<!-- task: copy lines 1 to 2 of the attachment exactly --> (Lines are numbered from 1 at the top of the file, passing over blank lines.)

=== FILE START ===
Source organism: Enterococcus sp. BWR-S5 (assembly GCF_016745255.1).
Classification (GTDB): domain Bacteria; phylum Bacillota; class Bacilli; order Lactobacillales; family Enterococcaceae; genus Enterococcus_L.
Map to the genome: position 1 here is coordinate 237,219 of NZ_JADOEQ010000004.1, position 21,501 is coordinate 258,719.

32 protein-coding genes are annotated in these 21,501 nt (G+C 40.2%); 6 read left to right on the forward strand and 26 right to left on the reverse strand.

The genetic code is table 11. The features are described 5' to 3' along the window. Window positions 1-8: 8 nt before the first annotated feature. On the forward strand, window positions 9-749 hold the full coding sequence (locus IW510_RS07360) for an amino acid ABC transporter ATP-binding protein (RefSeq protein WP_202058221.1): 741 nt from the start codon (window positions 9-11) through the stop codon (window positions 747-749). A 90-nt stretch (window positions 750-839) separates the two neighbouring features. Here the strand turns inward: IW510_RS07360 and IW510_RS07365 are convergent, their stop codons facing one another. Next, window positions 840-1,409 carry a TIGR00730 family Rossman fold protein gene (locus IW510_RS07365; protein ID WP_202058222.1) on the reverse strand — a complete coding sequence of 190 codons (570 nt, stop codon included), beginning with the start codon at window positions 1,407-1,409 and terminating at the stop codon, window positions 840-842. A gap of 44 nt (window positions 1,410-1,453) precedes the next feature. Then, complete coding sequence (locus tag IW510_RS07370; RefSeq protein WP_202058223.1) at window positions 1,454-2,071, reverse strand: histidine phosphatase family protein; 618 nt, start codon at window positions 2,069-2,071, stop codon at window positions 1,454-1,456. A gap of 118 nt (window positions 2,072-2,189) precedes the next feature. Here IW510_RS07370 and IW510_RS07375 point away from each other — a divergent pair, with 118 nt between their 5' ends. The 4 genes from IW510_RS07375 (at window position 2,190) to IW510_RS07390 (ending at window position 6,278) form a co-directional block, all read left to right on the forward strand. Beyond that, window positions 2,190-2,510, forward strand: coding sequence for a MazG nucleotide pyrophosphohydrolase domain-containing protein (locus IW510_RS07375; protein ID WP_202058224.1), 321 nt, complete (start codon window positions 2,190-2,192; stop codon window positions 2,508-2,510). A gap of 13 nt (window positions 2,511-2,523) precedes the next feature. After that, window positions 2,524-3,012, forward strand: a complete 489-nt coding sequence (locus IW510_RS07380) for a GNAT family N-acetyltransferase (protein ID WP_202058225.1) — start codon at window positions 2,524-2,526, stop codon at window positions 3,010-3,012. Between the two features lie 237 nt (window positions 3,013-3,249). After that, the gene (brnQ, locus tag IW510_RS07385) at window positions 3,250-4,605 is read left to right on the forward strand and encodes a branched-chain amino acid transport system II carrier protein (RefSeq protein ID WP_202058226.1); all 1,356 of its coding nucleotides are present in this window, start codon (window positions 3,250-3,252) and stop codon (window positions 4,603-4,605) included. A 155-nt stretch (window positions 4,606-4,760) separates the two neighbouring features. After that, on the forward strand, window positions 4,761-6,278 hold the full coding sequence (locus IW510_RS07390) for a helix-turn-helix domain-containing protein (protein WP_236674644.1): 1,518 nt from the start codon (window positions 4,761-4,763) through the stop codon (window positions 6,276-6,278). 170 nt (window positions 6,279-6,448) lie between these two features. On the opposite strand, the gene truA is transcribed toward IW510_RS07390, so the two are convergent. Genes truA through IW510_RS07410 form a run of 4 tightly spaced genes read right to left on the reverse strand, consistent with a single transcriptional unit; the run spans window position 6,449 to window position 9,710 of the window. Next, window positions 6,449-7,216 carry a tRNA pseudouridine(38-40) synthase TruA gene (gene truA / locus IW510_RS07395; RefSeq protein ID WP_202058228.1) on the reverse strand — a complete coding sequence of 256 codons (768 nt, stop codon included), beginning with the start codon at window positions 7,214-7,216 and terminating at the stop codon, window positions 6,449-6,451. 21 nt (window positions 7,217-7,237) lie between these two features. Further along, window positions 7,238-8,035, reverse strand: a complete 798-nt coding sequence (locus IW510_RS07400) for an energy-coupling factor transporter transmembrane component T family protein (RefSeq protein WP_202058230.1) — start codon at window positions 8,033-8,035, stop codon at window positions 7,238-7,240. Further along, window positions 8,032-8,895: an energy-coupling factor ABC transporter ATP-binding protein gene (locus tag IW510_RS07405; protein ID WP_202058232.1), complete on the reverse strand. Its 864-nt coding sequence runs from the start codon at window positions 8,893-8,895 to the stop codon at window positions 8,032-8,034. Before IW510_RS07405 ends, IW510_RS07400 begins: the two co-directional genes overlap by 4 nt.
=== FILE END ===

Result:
Source organism: Enterococcus sp. BWR-S5 (assembly GCF_016745255.1).
Classification (GTDB): domain Bacteria; phylum Bacillota; class Bacilli; order Lactobacillales; family Enterococcaceae; genus Enterococcus_L.